In his first report to the UN Human Rights Council on Wednesday, the UN special rapporteur for the right to privacy, Joseph Cannataci, laid out an ambitious agenda for addressing the growing concern about protection of privacy in the trans-border digital environment
Two principles underpin his report. First, in a world that benefits greatly from an Internet without borders, privacy safeguards must be available regardless of national borders. Second, remedies for violations of privacy likewise must be available across these borders.
Most striking was his identification of “Privacy Landmark Events for 2015-2016.” First on this list was the "wise restraint" demonstrated by the US and the Netherlands in their decisions not to use law to permit or require engineering of backdoors in encrypted conversations.
He underscored the Dutch government’s conclusion in announcing its position in January that “[Special technical access] could have undesirable consequences for the security of information communicated and stored, and the integrity of ICT systems, which are increasingly of importance to the functioning of society.”
Although Cannataci acknowledged that the US position is less unified and clear cut, he suggested that in his role as special rapporteur, in addition to shining a light on privacy misdeeds, he intends to commend good decisions, even if incremental, if they help make progress on privacy protection.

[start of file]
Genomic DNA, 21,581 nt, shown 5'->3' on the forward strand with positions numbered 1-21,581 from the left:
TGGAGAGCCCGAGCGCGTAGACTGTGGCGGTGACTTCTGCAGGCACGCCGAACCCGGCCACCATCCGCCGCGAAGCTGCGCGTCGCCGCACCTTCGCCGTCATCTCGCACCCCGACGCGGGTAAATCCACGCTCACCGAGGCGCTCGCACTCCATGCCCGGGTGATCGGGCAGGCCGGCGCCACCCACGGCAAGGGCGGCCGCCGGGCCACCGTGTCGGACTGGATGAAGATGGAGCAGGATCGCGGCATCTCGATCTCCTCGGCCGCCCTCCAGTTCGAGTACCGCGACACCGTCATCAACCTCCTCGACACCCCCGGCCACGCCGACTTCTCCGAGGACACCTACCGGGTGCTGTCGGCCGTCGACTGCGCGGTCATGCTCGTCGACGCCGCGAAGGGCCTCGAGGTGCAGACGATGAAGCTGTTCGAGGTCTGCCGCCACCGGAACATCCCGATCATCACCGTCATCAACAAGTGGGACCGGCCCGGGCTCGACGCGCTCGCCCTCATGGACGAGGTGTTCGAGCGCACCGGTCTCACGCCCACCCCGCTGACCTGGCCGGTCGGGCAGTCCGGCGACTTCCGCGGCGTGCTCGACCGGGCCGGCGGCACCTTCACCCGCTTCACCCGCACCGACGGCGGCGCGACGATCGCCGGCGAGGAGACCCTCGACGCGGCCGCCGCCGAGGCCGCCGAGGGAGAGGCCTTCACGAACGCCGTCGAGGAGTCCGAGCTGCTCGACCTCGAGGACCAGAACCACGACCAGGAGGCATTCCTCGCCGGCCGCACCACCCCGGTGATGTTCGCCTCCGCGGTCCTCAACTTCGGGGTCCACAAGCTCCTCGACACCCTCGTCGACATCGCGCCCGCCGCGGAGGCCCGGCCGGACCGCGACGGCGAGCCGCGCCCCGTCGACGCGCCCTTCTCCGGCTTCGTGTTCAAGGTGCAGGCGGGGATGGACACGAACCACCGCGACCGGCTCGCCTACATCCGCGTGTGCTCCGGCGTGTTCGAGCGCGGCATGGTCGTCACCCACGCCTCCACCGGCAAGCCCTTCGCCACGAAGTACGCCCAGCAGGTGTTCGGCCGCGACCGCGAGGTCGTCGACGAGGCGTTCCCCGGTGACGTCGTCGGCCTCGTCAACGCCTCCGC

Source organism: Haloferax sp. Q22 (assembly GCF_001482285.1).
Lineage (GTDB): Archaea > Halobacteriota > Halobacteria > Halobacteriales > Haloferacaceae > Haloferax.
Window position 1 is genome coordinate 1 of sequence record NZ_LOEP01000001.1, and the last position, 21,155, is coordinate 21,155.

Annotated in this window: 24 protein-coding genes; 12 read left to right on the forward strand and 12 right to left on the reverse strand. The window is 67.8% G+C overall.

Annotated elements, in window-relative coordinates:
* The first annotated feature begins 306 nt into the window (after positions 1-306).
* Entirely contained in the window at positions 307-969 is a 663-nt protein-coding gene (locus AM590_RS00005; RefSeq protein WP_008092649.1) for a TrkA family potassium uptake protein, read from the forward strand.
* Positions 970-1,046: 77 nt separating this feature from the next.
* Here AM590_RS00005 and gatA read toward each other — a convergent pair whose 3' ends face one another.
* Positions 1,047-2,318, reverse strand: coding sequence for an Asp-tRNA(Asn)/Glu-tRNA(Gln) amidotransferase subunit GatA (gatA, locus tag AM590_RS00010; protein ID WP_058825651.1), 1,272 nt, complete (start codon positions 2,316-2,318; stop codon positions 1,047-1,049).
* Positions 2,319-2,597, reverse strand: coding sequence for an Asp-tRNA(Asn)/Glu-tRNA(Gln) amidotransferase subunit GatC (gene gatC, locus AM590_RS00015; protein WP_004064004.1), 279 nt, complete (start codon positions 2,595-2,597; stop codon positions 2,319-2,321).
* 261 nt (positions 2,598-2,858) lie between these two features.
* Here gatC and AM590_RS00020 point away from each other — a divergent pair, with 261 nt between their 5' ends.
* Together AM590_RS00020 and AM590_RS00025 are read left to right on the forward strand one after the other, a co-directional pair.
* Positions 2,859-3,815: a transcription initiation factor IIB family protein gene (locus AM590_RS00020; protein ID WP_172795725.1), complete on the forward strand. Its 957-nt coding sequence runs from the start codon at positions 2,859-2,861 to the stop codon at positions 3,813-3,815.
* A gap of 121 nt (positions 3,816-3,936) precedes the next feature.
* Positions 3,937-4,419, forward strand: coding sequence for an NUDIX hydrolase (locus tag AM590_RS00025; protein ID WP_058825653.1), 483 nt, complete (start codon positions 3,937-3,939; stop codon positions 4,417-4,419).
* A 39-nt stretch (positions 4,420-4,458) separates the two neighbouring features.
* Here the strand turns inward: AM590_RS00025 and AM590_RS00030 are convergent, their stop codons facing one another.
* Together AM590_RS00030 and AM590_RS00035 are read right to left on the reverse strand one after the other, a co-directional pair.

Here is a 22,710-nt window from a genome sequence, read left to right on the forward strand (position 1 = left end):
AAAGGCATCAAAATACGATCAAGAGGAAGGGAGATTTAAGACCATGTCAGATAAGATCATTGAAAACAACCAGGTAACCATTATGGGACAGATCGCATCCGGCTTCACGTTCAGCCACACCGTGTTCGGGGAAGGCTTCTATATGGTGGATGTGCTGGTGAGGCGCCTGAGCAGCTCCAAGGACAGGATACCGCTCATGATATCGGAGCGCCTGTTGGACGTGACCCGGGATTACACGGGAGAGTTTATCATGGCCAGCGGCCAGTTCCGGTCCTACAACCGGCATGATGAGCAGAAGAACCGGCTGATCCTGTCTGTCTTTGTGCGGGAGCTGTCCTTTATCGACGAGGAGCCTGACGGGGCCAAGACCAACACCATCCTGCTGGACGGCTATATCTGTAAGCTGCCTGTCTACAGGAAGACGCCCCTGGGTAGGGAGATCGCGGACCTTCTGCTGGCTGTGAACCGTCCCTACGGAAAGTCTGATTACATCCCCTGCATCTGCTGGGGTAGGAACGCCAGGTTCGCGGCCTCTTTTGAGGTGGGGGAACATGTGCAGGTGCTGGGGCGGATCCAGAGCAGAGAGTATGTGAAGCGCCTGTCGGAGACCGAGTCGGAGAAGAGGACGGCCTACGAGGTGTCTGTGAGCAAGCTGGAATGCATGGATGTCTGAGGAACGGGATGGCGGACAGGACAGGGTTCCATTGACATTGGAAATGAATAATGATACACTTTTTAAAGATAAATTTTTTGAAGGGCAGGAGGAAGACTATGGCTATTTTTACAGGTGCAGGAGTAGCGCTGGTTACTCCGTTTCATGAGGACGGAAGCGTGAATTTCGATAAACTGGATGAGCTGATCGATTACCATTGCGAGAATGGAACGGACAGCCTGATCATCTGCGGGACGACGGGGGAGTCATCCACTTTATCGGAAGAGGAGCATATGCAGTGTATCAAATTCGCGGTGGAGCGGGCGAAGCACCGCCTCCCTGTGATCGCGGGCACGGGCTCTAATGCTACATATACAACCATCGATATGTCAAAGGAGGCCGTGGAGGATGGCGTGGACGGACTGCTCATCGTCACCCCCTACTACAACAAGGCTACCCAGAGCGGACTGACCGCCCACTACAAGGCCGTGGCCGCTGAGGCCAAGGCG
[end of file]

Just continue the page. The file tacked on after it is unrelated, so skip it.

He highlighted the October 2015 announcement that the US would, for the time being, not call for legislation requiring companies to undermine the security of their products to decode messages for law enforcement. That ought to give pause to legislators in both the US and in France who are trying to preempt the issue by readying bills in the wake of the Apple v. FBI controversy.
He also cited the comments of US Defense Secretary Ash Carter that “strong encryption is essential to the nation’s security” and that he is “not a believer in backdoors.” Cannataci said this perspective should be encouraged within US leadership ranks and reinforced wherever possible. We hope the government in France adopts this perspective as well.
We have similarly called on the Obama administration to go further and put the US firmly on the side of strong encryption, and unequivocally reject legislative requirements or informal government pressure on companies to build backdoors into their services. Cannataci’s most basic message is that when states legitimize bulk data collection or mass surveillance – they are setting a bad precedent in a world without digital borders. Rather than legitimizing mass surveillance they should be outlawing it.